Denouncing the Iranian visit as "a flagrant violation of the sovereignty of the UAE over its territory," the UAE Ministry of Foreign Affairs said: "It undermines all efforts to find a peaceful solution to this issue through bilateral negotiations or through recourse to the International Court of Justice".

For his part, Al Amodi said the visit was a symptom of the severity of Iran's internal woes as the country's international isolation was taking a toll.

The Emirati side has started several goodwill initiatives to work out a solution with the Iranians, based on reason and dialogue, but they were stonewalled by the kind of mentality "that rejects the lessons of history and geography", the writer said.

"Brinkmanship, which is a specially of Tehran's political stuntmen, will only lead to further crises and isolation of Iran, whose population is paying a high price."

Will security issues revive the Maghreb?

Member states of the Arab Maghreb Union (AMU) - Libya, Tunisia, Algeria, Morocco and Mauritania - have agreed to link their agenda for economic complementarity to security, in a new bid to set up "an integrated framework" that will help them go bypass their political issues to tackle pressing security challenges in the Sahel region, Mohammed El Sharqi reported yesterday for the pan-Arab newspaper Al Hayat.

At the end of AMU's 31st session in Rabat on Monday, all members agreed that their union "is an inevitable necessity, imposed by internal and regional transformations and challenges in all areas".

The work of the AMU, a body that was created in 1989 in Marrakech, has been reduced to protocol since the mid-1990s, largely due to an escalation in border tensions between Morocco and Algeria. This exacerbated the lingering quarrel between the two nations over the Western Sahara, a disputed territory under the de-facto sovereignty of the Kingdom of Morocco.

Now, AMU foreign ministers are stressing the ineffectiveness of the pre-Arab Spring structure of the AMU and calling for joint efforts to rebuild it so that it becomes a more "strategic" and "holistic" platform for the member states, the writer said.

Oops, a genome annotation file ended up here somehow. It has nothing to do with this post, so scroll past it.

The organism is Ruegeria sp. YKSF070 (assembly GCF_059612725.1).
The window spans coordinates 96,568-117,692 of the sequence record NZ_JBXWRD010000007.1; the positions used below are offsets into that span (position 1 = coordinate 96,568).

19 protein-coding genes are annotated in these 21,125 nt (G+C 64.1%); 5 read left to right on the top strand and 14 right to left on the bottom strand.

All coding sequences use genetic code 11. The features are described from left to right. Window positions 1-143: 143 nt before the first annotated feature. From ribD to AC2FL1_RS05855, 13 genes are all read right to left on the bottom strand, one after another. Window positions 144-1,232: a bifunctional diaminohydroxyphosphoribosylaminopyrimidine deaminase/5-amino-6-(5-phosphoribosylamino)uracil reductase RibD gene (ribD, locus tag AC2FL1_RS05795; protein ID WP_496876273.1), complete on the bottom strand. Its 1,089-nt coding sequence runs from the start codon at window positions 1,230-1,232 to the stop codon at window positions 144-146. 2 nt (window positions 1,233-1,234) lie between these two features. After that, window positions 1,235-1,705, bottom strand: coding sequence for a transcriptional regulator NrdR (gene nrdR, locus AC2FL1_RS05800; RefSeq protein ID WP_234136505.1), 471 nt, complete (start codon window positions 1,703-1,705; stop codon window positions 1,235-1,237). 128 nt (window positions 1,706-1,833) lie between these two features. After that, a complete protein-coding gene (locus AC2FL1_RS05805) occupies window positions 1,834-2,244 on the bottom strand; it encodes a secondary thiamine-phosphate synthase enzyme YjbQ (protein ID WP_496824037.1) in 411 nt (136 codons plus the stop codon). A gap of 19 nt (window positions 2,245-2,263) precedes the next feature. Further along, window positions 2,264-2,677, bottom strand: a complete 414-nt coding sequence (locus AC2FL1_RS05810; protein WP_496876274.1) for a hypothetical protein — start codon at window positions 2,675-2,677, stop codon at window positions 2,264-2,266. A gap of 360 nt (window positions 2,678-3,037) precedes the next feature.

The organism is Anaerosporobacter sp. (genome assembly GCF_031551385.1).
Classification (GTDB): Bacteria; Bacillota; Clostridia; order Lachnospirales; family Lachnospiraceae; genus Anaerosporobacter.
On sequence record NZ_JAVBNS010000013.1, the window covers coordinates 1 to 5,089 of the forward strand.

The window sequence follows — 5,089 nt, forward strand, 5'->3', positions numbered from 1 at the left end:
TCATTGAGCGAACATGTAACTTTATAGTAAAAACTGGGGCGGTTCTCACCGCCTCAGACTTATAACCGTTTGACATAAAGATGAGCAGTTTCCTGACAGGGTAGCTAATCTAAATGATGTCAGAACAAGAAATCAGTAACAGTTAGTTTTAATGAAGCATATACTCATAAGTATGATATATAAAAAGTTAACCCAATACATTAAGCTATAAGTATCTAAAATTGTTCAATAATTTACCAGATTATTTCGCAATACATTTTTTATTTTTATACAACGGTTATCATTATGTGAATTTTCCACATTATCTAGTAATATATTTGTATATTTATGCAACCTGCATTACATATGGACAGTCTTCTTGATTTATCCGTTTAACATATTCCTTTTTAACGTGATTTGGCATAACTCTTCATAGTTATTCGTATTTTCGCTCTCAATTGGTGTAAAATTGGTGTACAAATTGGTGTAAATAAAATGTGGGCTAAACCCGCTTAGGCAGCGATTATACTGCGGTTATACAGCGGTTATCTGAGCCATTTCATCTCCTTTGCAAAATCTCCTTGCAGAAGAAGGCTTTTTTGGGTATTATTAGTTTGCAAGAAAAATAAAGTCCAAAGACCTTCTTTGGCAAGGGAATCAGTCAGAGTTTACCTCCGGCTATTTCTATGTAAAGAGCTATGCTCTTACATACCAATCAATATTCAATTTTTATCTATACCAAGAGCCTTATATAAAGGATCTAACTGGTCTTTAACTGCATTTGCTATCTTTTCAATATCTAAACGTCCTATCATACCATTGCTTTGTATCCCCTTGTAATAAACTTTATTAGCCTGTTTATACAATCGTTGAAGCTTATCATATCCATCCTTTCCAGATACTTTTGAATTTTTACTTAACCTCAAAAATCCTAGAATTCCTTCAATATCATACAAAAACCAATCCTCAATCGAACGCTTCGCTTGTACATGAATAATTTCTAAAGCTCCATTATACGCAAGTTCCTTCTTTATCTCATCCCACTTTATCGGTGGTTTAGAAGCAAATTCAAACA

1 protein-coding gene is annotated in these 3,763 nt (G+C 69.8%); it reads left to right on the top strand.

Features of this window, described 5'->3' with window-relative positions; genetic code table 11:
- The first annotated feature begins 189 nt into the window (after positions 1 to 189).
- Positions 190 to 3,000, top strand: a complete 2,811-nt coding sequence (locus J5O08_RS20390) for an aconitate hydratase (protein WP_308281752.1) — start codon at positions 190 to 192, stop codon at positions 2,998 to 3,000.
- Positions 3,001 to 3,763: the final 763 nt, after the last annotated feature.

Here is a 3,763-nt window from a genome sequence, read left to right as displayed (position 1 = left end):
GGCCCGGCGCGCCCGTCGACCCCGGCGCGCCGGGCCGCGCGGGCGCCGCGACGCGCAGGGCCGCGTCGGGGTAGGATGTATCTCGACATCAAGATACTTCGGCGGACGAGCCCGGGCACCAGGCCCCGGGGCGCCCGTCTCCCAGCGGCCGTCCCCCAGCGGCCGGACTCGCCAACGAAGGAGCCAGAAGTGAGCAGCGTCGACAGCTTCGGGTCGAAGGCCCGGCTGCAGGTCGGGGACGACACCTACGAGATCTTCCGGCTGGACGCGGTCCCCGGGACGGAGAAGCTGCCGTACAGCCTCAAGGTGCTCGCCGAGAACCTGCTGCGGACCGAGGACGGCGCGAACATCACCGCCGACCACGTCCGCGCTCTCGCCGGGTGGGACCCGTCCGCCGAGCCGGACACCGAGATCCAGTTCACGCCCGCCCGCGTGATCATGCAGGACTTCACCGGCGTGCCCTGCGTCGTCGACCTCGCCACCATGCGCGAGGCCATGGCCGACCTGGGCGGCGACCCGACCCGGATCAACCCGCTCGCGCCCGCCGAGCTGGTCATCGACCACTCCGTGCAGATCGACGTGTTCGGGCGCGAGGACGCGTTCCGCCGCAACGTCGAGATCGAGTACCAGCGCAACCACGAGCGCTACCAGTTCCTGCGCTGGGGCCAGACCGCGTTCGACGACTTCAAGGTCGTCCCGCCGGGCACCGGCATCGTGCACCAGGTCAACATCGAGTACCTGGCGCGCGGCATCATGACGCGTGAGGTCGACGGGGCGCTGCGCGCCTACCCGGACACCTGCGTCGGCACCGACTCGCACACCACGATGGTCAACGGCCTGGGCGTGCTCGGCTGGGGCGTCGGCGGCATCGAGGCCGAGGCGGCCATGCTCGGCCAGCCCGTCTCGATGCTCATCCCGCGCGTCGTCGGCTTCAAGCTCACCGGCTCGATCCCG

* Digest compiled by Achraf El Bahi

aelbahi@thenational.ae

 

Will security issues revive the Maghreb?

Member states of the Arab Maghreb Union (AMU) - Libya, Tunisia, Algeria, Morocco and Mauritania - have agreed to link their agenda for economic complementarity to security, in a new bid to eventually set up "an integrated framework" that will help them go past their political issues and tackle pressing security challenges in the Sahel region, Mohammed El Sharqi reported yesterday for the pan-Arab newspaper Al Hayat.

At the conclusion of AMU's 31st session in Rabat on Monday, all five countries agreed in their final statement that their union "is an inevitable necessity, imposed by internal and regional transformations and challenges in all areas".

The work of the AMU, a body that was created in 1989 in Marrakech, has been reduced to protocol since the mid-1990s due, in large part, to an escalation in border issues between Morocco and Algeria. This only exacerbated the lingering quarrel between the two nations over the Western Sahara, a disputed territory under the de facto sovereignty of the Kingdom of Morocco.

Now, AMU foreign ministers are stressing the obsoleteness of the pre-Arab Spring structure of the AMU and calling for joint efforts to renovate it so that it becomes a more "strategic" and "holistic" platform for the member states, according to the reporter.